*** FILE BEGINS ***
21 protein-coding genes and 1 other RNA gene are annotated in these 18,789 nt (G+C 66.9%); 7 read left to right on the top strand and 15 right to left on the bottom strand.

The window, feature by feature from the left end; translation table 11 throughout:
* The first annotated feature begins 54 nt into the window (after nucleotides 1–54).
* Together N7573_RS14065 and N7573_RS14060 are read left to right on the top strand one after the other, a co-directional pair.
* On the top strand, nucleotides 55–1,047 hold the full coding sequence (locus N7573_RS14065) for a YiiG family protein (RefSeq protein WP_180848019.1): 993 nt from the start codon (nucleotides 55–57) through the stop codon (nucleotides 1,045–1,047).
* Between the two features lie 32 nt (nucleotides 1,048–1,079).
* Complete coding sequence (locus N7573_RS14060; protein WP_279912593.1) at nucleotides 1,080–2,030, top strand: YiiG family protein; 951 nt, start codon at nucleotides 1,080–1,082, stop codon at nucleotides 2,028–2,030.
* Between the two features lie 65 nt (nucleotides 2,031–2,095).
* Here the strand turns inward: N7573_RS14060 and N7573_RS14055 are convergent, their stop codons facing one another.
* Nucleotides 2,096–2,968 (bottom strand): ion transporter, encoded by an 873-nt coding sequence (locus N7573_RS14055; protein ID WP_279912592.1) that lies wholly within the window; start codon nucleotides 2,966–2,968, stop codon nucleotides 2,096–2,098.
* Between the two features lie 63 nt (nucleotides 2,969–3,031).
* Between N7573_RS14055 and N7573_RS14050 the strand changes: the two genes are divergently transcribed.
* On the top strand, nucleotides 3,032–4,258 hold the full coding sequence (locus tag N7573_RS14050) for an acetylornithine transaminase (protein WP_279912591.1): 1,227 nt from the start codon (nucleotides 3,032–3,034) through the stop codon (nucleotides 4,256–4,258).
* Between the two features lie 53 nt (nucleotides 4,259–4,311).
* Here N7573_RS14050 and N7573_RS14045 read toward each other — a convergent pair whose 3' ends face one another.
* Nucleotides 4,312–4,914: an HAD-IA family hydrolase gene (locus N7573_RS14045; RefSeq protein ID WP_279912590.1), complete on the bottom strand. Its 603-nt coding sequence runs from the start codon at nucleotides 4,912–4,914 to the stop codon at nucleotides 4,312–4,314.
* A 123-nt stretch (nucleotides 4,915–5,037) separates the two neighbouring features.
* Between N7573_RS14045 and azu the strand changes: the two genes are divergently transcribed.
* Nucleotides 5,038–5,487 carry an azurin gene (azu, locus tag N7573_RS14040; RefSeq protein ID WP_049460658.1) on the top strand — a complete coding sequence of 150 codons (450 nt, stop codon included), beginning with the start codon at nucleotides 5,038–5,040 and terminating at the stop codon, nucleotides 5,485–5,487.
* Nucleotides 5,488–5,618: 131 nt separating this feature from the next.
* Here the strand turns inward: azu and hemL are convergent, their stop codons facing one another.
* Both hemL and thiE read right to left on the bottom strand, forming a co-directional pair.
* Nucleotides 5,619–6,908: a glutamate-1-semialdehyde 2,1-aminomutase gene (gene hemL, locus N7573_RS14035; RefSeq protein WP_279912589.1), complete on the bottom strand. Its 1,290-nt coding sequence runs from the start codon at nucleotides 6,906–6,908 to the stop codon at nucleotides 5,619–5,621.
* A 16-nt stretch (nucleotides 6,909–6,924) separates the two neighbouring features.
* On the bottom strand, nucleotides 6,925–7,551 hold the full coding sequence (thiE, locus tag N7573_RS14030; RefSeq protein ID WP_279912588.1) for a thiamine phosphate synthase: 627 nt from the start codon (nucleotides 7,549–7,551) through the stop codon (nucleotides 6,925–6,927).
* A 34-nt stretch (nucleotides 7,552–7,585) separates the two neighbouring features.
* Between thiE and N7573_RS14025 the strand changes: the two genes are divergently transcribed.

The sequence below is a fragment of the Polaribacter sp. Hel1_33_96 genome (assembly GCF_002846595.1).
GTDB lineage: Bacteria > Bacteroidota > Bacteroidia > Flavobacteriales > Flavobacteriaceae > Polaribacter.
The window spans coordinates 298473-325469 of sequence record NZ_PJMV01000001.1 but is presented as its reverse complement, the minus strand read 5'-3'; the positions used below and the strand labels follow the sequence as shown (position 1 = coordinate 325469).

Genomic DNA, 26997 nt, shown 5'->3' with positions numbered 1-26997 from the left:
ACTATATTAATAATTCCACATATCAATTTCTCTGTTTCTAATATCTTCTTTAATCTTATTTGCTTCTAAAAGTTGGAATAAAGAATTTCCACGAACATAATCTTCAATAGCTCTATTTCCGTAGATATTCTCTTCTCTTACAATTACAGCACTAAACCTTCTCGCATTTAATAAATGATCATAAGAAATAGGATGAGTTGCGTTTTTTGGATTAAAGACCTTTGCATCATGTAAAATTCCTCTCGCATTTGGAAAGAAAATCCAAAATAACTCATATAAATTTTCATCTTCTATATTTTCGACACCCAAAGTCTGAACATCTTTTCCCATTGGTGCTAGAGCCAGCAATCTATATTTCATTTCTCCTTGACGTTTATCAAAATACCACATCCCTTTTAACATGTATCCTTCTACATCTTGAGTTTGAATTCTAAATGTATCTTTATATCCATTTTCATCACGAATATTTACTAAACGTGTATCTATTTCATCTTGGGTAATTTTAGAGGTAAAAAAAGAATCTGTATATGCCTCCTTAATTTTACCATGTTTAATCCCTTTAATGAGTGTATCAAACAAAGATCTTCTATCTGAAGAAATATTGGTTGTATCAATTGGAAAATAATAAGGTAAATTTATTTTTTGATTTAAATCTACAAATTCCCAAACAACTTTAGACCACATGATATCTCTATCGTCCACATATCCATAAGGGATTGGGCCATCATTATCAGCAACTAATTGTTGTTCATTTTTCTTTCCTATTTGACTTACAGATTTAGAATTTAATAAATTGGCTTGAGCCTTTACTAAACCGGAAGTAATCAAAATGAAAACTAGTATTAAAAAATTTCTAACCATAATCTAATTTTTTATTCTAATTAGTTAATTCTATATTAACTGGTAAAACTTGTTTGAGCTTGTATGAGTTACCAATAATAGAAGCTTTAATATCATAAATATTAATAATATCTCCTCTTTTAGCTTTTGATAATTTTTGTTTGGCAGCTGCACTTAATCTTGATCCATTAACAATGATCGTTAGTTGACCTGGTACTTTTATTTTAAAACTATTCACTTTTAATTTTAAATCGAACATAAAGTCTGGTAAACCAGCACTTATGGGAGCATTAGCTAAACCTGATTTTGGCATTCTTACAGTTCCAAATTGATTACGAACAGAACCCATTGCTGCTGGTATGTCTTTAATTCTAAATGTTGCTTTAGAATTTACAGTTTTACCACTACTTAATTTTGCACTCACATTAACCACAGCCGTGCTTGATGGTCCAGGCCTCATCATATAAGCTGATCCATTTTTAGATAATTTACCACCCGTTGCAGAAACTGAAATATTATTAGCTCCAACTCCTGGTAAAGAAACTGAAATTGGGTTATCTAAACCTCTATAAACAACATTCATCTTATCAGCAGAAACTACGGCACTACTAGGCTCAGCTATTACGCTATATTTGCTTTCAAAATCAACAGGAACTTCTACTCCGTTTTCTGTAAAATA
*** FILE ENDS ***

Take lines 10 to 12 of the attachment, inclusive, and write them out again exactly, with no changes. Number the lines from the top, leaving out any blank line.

* Nucleotides 2,096–2,968 (bottom strand): ion transporter, encoded by an 873-nt coding sequence (locus N7573_RS14055; protein ID WP_279912592.1) that lies wholly within the window; start codon nucleotides 2,966–2,968, stop codon nucleotides 2,096–2,098.
* Between the two features lie 63 nt (nucleotides 2,969–3,031).
* Between N7573_RS14055 and N7573_RS14050 the strand changes: the two genes are divergently transcribed.